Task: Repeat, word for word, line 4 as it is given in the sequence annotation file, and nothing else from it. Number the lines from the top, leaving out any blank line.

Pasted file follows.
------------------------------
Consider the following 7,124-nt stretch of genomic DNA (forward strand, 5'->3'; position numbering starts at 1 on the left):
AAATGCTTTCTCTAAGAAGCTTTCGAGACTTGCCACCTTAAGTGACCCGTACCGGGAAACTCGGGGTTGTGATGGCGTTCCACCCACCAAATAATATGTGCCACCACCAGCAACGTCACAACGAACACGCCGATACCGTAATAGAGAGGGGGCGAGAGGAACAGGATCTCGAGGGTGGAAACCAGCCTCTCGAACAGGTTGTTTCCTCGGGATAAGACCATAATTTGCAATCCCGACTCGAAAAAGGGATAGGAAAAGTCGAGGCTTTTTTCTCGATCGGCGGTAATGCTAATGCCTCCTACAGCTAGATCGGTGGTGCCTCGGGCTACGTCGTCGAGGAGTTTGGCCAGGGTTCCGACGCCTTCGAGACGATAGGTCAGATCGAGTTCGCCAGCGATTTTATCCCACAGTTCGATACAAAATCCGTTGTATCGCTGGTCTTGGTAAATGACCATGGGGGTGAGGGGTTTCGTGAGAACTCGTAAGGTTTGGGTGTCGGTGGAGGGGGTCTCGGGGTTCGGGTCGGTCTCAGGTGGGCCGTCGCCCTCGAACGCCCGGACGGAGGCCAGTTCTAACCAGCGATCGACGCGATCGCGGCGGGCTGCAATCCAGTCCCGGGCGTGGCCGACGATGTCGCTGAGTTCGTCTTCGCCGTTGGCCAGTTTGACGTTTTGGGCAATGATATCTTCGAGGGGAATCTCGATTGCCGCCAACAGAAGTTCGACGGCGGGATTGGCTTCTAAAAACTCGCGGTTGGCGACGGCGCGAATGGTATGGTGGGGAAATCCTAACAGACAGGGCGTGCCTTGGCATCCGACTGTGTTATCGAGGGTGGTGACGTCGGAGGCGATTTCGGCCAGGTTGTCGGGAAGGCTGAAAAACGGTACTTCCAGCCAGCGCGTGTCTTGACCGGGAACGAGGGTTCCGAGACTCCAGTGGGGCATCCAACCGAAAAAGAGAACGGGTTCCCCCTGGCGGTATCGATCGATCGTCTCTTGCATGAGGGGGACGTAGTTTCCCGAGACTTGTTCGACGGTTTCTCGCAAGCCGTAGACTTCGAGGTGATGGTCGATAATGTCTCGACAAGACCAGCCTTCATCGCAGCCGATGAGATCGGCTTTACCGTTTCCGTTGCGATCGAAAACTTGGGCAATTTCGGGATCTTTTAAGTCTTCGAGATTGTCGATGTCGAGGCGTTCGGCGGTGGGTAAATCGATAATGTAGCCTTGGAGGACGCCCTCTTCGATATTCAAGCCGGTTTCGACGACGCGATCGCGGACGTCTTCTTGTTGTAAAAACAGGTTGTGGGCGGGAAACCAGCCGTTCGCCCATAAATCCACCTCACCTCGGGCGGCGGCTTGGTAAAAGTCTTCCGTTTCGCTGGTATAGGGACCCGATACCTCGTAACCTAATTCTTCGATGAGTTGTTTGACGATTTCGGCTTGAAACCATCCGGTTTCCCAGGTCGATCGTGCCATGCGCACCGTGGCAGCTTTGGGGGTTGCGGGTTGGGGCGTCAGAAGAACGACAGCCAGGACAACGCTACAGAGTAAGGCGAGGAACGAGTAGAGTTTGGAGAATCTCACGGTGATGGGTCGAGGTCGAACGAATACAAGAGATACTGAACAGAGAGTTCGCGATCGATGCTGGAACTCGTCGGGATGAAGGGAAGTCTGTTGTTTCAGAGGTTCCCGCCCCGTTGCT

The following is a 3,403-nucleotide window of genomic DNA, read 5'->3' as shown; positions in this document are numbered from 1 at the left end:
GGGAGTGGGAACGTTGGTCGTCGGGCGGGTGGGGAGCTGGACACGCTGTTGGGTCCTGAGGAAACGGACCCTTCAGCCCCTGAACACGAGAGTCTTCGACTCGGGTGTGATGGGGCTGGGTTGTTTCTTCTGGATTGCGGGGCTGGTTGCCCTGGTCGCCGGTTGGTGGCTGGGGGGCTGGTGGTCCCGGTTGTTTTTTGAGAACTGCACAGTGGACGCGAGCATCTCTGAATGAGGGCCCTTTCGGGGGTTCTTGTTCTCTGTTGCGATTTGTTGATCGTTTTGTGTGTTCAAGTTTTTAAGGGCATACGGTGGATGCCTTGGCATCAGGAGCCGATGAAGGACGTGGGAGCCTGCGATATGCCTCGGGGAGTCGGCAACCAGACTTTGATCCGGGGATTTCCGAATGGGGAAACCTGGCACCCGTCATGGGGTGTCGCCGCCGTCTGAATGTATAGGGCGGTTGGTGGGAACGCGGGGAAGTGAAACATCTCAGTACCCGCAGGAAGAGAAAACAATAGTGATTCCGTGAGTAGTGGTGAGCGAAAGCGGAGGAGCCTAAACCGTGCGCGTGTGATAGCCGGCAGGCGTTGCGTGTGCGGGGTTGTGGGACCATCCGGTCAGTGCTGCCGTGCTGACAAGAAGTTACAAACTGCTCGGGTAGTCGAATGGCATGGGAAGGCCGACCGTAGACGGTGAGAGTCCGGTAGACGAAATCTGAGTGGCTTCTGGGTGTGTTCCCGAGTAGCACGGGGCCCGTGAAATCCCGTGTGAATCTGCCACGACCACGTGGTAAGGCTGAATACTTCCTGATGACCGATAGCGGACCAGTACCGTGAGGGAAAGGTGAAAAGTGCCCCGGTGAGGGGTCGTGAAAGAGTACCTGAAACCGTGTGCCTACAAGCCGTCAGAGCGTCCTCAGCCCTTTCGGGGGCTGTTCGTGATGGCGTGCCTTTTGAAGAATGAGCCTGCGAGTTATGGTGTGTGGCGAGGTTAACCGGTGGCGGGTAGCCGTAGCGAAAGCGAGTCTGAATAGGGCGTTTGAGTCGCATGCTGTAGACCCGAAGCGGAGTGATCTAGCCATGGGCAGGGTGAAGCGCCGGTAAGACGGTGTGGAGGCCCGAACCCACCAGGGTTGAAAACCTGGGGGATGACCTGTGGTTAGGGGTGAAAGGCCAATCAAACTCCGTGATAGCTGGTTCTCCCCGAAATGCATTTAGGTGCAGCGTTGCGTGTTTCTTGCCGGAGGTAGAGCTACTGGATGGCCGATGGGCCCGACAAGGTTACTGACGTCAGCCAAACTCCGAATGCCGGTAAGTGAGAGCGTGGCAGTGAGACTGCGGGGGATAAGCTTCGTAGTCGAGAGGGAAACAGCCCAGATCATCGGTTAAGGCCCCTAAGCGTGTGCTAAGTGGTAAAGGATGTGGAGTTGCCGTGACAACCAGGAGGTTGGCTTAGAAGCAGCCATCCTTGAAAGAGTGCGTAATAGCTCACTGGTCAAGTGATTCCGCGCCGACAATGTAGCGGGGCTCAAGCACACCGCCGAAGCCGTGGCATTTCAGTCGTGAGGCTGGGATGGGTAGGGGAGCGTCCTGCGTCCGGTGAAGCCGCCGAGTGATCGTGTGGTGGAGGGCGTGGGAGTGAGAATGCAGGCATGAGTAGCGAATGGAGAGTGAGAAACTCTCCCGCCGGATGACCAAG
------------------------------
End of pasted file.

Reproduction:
GGGAGTGGGAACGTTGGTCGTCGGGCGGGTGGGGAGCTGGACACGCTGTTGGGTCCTGAGGAAACGGACCCTTCAGCCCCTGAACACGAGAGTCTTCGACTCGGGTGTGATGGGGCTGGGTTGTTTCTTCTGGATTGCGGGGCTGGTTGCCCTGGTCGCCGGTTGGTGGCTGGGGGGCTGGTGGTCCCGGTTGTTTTTTGAGAACTGCACAGTGGACGCGAGCATCTCTGAATGAGGGCCCTTTCGGGGGTTCTTGTTCTCTGTTGCGATTTGTTGATCGTTTTGTGTGTTCAAGTTTTTAAGGGCATACGGTGGATGCCTTGGCATCAGGAGCCGATGAAGGACGTGGGAGCCTGCGATATGCCTCGGGGAGTCGGCAACCAGACTTTGATCCGGGGATTTCCGAATGGGGAAACCTGGCACCCGTCATGGGGTGTCGCCGCCGTCTGAATGTATAGGGCGGTTGGTGGGAACGCGGGGAAGTGAAACATCTCAGTACCCGCAGGAAGAGAAAACAATAGTGATTCCGTGAGTAGTGGTGAGCGAAAGCGGAGGAGCCTAAACCGTGCGCGTGTGATAGCCGGCAGGCGTTGCGTGTGCGGGGTTGTGGGACCATCCGGTCAGTGCTGCCGTGCTGACAAGAAGTTACAAACTGCTCGGGTAGTCGAATGGCATGGGAAGGCCGACCGTAGACGGTGAGAGTCCGGTAGACGAAATCTGAGTGGCTTCTGGGTGTGTTCCCGAGTAGCACGGGGCCCGTGAAATCCCGTGTGAATCTGCCACGACCACGTGGTAAGGCTGAATACTTCCTGATGACCGATAGCGGACCAGTACCGTGAGGGAAAGGTGAAAAGTGCCCCGGTGAGGGGTCGTGAAAGAGTACCTGAAACCGTGTGCCTACAAGCCGTCAGAGCGTCCTCAGCCCTTTCGGGGGCTGTTCGTGATGGCGTGCCTTTTGAAGAATGAGCCTGCGAGTTATGGTGTGTGGCGAGGTTAACCGGTGGCGGGTAGCCGTAGCGAAAGCGAGTCTGAATAGGGCGTTTGAGTCGCATGCTGTAGACCCGAAGCGGAGTGATCTAGCCATGGGCAGGGTGAAGCGCCGGTAAGACGGTGTGGAGGCCCGAACCCACCAGGGTTGAAAACCTGGGGGATGACCTGTGGTTAGGGGTGAAAGGCCAATCAAACTCCGTGATAGCTGGTTCTCCCCGAAATGCATTTAGGTGCAGCGTTGCGTGTTTCTTGCCGGAGGTAGAGCTACTGGATGGCCGATGGGCCCGACAAGGTTACTGACGTCAGCCAAACTCCGAATGCCGGTAAGTGAGAGCGTGGCAGTGAGACTGCGGGGGATAAGCTTCGTAGTCGAGAGGGAAACAGCCCAGATCATCGGTTAAGGCCCCTAAGCGTGTGCTAAGTGGTAAAGGATGTGGAGTTGCCGTGACAACCAGGAGGTTGGCTTAGAAGCAGCCATCCTTGAAAGAGTGCGTAATAGCTCACTGGTCAAGTGATTCCGCGCCGACAATGTAGCGGGGCTCAAGCACACCGCCGAAGCCGTGGCATTTCAGTCGTGAGGCTGGGATGGGTAGGGGAGCGTCCTGCGTCCGGTGAAGCCGCCGAGTGATCGTGTGGTGGAGGGCGTGGGAGTGAGAATGCAGGCATGAGTAGCGAATGGAGAGTGAGAAACTCTCCCGCCGGATGACCAAG